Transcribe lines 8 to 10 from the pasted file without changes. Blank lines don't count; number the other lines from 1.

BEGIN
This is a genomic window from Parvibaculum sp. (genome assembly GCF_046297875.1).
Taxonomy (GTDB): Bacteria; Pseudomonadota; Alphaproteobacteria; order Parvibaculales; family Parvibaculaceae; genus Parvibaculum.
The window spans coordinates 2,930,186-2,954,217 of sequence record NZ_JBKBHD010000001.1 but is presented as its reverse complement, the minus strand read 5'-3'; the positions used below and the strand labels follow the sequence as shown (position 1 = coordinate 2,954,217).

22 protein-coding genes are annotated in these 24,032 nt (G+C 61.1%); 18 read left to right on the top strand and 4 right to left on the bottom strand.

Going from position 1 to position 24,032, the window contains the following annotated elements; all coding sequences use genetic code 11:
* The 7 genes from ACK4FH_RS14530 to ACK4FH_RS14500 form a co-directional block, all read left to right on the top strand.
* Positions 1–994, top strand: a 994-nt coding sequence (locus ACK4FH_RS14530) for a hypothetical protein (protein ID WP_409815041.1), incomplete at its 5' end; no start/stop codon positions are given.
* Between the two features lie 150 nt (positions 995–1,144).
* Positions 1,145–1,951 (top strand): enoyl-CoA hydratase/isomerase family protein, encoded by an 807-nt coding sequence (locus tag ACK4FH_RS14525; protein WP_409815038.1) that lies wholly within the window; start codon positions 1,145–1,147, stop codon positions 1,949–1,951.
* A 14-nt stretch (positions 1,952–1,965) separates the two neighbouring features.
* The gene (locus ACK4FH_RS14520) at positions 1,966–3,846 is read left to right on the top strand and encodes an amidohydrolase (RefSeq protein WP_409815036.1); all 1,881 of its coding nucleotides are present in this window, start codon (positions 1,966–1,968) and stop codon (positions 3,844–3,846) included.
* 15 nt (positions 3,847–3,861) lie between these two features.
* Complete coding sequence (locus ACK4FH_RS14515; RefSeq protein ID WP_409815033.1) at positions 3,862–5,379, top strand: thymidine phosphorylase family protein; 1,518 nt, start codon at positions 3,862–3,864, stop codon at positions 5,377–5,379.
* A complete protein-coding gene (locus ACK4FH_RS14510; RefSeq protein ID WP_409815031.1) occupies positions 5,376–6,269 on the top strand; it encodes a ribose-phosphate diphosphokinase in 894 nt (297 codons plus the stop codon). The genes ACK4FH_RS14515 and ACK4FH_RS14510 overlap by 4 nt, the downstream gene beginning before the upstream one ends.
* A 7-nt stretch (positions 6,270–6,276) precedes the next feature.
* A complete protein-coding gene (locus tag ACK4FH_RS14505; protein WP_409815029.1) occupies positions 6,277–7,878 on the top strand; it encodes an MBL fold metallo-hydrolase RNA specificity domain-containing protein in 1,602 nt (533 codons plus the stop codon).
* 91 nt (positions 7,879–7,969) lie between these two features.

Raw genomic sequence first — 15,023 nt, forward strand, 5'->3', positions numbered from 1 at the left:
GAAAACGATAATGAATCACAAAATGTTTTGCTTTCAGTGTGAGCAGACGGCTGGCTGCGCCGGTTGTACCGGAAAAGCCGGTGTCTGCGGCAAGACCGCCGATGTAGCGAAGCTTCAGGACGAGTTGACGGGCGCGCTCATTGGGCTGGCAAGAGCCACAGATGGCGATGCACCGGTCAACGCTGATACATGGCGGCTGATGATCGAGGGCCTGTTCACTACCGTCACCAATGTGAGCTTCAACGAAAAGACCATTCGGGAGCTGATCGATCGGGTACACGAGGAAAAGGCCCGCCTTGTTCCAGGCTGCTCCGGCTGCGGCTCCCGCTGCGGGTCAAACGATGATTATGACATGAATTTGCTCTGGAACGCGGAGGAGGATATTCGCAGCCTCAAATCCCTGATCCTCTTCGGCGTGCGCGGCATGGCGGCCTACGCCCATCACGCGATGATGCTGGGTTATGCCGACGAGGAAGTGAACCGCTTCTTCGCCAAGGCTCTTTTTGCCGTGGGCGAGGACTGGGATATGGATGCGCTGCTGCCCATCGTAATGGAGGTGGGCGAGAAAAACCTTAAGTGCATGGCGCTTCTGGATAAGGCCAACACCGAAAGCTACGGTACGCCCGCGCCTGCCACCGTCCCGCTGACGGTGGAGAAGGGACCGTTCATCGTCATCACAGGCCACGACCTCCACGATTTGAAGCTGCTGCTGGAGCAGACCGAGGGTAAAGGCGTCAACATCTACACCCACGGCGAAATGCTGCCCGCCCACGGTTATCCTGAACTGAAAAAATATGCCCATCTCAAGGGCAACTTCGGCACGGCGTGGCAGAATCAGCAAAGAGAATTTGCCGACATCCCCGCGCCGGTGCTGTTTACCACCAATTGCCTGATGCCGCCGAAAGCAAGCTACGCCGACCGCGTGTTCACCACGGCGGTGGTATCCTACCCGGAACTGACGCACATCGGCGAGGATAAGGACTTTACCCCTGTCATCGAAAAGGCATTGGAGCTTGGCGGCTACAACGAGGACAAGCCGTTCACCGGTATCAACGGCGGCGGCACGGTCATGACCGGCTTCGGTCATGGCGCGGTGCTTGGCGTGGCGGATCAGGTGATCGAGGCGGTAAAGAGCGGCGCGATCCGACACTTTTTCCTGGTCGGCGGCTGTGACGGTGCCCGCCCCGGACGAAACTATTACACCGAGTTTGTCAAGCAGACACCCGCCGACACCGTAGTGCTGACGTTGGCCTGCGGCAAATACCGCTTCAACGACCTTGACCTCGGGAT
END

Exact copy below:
* Between the two features lie 150 nt (positions 995–1,144).
* Positions 1,145–1,951 (top strand): enoyl-CoA hydratase/isomerase family protein, encoded by an 807-nt coding sequence (locus tag ACK4FH_RS14525; protein WP_409815038.1) that lies wholly within the window; start codon positions 1,145–1,147, stop codon positions 1,949–1,951.
* A 14-nt stretch (positions 1,952–1,965) separates the two neighbouring features.